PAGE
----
Editor’s note: There are more than 1,000 species of mushrooms and fungi found in West Virginia. This is a short list that highlights 13 species and how to identify them.

CHARLESTON, WV (WOWK) – Forested lands and natural habitats make the Mountain State an excellent place for mushrooms to grow. But do you know which ones are safe to forage and which to avoid?

According to the West Virginia Division of Natural Resources, nearly 1,700 species of mushrooms and other types of large fungi have been found in the Mountain State. The DNR says this includes some of the most prized edible mushrooms in the world, as well as some of the deadliest on the continent.

Destroying Angel (WVDNR)

The DNR says while some mushrooms can be eaten, others can be used for other purposes such as medicines, fabric dyes, fire kindling and even paper or a suede-like material.

According to the DNR, there is not a “rule of thumb” for when it comes to identifying mushrooms in the wild, and learning how to forage for safe-to-eat mushrooms requires help from an experienced mushroom hunter and/or studying mushroom field guides.

Below is a list of 13 of the mushrooms, both edible and poisonous, that the WV DNR says mushroom hunters can find in the Mountain State.

  • Leatherback MilkcapLactarius volemus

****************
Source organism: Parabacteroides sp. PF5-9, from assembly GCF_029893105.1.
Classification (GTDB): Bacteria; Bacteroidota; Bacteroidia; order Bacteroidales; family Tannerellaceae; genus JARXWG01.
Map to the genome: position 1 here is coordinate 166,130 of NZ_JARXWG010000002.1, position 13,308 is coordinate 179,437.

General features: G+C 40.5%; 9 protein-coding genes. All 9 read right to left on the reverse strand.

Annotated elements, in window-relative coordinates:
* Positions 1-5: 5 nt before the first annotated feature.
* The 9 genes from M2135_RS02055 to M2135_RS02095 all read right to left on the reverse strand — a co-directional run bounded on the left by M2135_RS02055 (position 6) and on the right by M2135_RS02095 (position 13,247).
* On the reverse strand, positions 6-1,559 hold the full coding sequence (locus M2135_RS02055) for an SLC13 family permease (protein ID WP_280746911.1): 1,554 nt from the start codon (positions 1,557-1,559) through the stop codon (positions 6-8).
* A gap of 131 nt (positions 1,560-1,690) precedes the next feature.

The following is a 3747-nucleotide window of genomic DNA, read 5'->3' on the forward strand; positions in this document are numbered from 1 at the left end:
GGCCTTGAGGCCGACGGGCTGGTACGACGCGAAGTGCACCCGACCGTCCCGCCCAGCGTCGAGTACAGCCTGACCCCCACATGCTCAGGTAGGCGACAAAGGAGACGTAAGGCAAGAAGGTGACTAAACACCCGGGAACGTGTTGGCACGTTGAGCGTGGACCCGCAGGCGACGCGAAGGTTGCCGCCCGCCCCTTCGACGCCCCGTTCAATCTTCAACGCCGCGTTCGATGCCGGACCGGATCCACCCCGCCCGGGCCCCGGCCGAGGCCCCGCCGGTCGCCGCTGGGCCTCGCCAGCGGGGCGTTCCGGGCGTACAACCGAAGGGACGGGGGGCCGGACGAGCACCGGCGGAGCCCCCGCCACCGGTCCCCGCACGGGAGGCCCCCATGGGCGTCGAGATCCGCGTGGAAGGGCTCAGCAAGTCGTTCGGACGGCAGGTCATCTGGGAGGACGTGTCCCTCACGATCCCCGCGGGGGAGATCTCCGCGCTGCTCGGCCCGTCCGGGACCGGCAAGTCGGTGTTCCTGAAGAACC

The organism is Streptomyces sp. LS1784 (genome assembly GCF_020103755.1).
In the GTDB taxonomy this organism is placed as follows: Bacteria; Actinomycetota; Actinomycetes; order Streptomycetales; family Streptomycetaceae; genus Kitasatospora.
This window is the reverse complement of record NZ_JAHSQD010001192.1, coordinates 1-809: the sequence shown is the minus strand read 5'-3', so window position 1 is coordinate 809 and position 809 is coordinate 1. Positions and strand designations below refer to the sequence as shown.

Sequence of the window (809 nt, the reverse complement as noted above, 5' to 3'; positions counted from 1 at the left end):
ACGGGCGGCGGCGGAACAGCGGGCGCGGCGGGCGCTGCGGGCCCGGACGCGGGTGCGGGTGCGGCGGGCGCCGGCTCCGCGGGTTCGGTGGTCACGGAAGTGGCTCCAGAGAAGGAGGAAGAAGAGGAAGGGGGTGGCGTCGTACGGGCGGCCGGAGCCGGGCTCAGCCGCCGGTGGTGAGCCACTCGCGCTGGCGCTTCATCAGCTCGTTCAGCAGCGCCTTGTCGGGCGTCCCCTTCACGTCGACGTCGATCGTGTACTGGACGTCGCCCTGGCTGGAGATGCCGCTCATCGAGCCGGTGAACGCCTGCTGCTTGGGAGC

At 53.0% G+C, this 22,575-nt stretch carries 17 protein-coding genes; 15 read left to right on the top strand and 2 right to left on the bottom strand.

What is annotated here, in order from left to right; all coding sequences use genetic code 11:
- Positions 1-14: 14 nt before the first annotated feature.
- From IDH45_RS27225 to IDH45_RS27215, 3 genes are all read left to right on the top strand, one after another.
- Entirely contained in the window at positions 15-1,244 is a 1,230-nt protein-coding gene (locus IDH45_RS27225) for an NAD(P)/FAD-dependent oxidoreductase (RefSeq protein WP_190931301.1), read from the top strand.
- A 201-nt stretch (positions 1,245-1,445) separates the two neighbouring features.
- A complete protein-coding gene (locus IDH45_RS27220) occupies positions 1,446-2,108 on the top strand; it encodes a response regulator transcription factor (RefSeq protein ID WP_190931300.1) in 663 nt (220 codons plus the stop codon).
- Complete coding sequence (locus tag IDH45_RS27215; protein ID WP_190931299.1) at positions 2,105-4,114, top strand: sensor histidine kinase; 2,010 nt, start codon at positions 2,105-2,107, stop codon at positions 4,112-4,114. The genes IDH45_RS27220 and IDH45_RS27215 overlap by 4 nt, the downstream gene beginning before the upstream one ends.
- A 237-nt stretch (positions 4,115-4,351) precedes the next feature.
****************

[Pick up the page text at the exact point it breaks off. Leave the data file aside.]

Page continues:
• Can you eat it? Yes
    • How to identify it: The Leatherback Milkcap, also called a “Bradley” mushroom, is recognizable from its brownish orange cap and the fishy odor it produces. The flesh of the mushroom also “leaks” a mild-tasting white latex that can stain the mushroom’s broken tissue, and your fingers, a dark brown. While the Leatherback Milkcap is edible, not all gilled Lactarius mushrooms are.
  • Satyr’s BeardHericium erinaceum
    • Can you eat it? Yes when young and tender
    • How to identify it: The Satyr’s Beard is recognizable by its “roundish mass” of whitish hanging spines and can be found on living trees, occasionally up out of reach. It is most commonly found on oak trees, but can also be found on beech trees or other broadleaf trees. According to the Midwest American Mycological Information organization, once the mushroom turns to a yellowish color, it has become too old and may taste sour if cooked. The WV DNR says some cultivated varieties are also called “Monkey-head” or “Lion’s Mane.”
  • Honey MushroomArmillaria mellea
    • Can you eat it? Only if thoroughly cooked
    • How to identify it: Also known as “bootlace fungus,” Honey Mushrooms grow in dense clusters and can usually be found around decaying tree stumps. The Honey Mushroom is one of the few gilled mushrooms that can actually be harmful to trees. Honey Mushrooms have small, rounded and sticky caps and a ring on the stalk. The Ringless Honey Mushroom looks very similar, but lacks a ring on the stalk and is also edible. However, both types of honey mushroom look very similar to some other species that are “dangerously poisonous.”
Purple Coral Mushroom (WV DNR)
  • Purple Coral MushroomClavaria zollingeri
    • Can you eat it? Not recommended. Poisonous and edible coral mushrooms are difficult to tell apart.